That also applies to Saxon Lager, which pitched a little cooler than the other beers of a similar gravity, but ended up at just under 70º F. Like their other beers.

All the beers – including Saxon Lager – had pretty much identical mashing schemes.

It’s a very typical mashing process, where an initial infusion is followed by an underlet and a couple of sparges. A very large number of English breweries mashed this way. 

Young's boil and fermentation in 1975
Beer Style boil time (hours) Pitch temp max. fermentation temp length of fermentation (days)
BMA Mild 1.5     62º F 68º F 8
PAB Pale Ale 1.75 1.75 1.75 62º F 69º F 6
YPV Pale Ale 1.75 1.75 1.75 62º F 68.5º F 8
PA Pale Ale 1.75 1.75 1.75 62º F 71º F 8
SPA Pale Ale 1.75 1.75 1.75 61º F 69º F 8
SPA Pale Ale 1.75 1.75 1.75 61º F 70º F 8
Ram Rod Pale Ale 1.75 1.75 1.75 61º F 70.25º F 8
EXPA Pale Ale 1.75 1.75 1.75 57º F 69.5º F 8
Winter Warmer Strong Ale 1.75 1.75   61.25º F 70º F 8
Old Nick Barley Wine 1.75 1.5   59º F 72º F 8
Saxon Lager 1.75 1.75   58.25º F 68º F 7
Source:
Young's brewing record held at Battersea Library, document number YO/RE/1/44.

SPA/PA mash 2nd April 1975
action barrels strike heat stand tap heat
mash 172 155º F 30 mins 140º F
underlet 18 180º F    
sparge 1 60 180º F   153º F
sparge 2 270 150º F   146º F
Source:
Young's brewing record held at Battersea Library, document number YO/RE/1/44.


Sunday 12 May 2024

Young's sugars in 1975

There are rather a lot of different sugars. Though not all in one beer. Everything except Export Pale Ale includes malt extract. Presumably for extra diastatic power.

In addition to malt extract, the Pale Ales also contain No. 3 invert sugar and tiny amounts of caramel. The latter, presumably, for colour correction.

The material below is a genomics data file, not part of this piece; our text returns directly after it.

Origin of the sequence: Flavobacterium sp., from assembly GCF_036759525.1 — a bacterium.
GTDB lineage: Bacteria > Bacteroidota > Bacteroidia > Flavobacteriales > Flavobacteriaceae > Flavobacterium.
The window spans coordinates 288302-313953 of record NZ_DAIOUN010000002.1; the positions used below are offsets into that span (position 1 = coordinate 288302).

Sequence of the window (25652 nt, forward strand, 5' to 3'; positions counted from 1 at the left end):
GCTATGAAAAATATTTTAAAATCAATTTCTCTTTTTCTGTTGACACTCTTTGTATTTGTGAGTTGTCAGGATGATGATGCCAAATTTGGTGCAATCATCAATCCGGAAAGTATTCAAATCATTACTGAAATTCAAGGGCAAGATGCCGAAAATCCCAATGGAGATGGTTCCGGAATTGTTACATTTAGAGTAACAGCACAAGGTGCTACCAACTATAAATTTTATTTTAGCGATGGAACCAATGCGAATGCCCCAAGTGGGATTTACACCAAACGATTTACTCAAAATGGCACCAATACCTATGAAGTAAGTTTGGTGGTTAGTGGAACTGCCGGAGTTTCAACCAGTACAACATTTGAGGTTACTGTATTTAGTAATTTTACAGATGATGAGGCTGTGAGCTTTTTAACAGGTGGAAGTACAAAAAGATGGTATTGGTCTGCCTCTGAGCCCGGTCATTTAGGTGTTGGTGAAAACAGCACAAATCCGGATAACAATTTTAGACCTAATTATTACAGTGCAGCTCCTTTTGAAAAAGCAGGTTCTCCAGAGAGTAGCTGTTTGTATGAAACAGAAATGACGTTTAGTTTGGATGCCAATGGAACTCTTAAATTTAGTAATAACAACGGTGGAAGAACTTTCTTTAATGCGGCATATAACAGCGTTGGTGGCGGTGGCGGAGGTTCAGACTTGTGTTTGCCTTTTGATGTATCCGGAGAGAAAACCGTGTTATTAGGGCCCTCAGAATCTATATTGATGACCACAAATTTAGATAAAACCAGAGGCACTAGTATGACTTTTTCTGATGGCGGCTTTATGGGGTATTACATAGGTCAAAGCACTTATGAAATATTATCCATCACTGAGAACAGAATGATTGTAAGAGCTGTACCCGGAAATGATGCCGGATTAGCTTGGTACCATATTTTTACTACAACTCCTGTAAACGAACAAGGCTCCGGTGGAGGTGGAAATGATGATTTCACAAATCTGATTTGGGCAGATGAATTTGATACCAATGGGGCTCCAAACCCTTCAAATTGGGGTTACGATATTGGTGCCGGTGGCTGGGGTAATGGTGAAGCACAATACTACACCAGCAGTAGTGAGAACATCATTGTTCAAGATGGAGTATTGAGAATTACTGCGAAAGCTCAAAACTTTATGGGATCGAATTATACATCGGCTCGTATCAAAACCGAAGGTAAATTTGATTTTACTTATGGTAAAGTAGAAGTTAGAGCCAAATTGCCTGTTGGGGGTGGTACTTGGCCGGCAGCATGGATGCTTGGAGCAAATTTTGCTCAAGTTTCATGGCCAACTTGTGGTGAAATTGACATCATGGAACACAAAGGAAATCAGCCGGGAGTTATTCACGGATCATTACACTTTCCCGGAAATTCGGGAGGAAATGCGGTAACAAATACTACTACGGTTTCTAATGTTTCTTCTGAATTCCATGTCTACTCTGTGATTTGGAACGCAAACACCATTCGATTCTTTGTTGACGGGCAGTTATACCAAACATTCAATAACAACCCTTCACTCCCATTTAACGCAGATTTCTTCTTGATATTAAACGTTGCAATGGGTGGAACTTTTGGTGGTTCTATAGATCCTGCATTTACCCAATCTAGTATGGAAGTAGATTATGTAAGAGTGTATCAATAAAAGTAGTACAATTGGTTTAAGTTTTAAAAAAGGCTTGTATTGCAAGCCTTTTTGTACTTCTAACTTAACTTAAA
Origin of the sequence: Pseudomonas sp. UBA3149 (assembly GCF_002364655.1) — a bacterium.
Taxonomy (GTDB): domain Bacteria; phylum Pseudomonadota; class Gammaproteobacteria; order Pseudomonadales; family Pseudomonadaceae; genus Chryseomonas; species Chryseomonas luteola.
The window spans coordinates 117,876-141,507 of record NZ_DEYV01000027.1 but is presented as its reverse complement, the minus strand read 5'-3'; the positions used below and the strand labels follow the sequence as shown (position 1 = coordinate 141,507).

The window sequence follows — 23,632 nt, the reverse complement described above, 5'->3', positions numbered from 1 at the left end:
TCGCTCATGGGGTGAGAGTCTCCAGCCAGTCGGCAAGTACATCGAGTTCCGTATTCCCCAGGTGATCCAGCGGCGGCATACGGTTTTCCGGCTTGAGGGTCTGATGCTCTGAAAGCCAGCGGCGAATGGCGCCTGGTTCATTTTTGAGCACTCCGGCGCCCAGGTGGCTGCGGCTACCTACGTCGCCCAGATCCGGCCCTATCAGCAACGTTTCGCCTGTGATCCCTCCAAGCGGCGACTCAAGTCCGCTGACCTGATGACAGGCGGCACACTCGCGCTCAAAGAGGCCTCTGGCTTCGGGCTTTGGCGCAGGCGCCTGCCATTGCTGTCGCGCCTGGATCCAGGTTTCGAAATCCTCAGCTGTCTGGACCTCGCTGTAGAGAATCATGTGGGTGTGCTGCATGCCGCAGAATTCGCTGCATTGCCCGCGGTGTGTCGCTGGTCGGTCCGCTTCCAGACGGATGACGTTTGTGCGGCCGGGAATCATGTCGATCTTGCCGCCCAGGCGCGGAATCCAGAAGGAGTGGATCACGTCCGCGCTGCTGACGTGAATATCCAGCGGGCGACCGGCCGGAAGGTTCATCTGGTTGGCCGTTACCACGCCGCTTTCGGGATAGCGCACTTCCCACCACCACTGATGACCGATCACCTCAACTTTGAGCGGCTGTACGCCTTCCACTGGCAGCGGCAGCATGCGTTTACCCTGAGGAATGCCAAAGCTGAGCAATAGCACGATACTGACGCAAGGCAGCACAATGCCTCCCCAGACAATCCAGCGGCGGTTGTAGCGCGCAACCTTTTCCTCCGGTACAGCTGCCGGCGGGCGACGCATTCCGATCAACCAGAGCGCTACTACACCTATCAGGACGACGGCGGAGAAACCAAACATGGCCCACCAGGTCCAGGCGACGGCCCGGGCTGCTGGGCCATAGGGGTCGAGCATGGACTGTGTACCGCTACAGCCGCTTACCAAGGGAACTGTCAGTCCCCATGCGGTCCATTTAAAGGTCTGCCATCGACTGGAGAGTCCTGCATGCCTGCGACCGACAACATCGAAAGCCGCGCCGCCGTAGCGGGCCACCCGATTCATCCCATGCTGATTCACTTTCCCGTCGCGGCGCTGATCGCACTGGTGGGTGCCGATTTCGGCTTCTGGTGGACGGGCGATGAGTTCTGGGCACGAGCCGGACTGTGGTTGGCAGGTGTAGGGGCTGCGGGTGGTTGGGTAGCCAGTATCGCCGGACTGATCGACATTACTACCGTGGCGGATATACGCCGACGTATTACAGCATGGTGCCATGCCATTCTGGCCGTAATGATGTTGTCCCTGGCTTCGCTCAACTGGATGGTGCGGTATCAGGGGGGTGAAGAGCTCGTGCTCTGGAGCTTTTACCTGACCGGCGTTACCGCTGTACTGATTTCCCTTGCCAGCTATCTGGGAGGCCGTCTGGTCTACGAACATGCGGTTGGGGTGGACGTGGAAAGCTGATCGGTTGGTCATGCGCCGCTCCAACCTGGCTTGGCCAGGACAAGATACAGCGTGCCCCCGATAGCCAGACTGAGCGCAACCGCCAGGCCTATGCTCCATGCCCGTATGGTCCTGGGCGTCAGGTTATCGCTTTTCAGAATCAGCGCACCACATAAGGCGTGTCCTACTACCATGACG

In the dark beers, it’s Flo Sweet, DAS and CDM. Not sure what the first two are, but the last is Caramelised Dextro-Maltose, a less readily fermentable sugar which added body and colour.

Total sugar content is around 6.5% for the Pale Ales and 14% for the dark beers. 

Young's sugars in 1975
Beer Style malt extract no. 3 sugar Flo Sweet DAS CDM caramel total sugar
BMA Mild 3.16%   4.74% 4.74% 2.03%   14.67%
PAB Pale Ale 2.15% 4.30%       0.11% 6.55%
YPV Pale Ale 2.17% 4.34%       0.10% 6.62%
PA Pale Ale 2.15% 4.30%       0.03% 6.48%
SPA Pale Ale 2.22% 4.44%       0.06% 6.73%
SPA Pale Ale 2.15% 4.30%       0.06% 6.51%
Ram Rod Pale Ale 2.17% 4.35%       0.06% 6.58%
EXPA Pale Ale   4.44%       0.11% 4.55%
Winter Warmer Strong Ale 2.85%   5.71% 1.90% 1.07%   11.53%
Old Nick Barley Wine 3.06%   5.10% 5.10% 1.02%   14.29%
Saxon Lager 4.80%           4.80%
Source:
Young's brewing record held at Battersea Library, document number YO/RE/1/44.


Saturday 11 May 2024

Let's Brew - 1970 Youngs Special London Ale (EXPA)

The strongest Pale Ale in Young’s lineup was called EXPA in the brew house and was presumably first brewed for export. Though at some point it was sold in the UK under the name Special London Ale.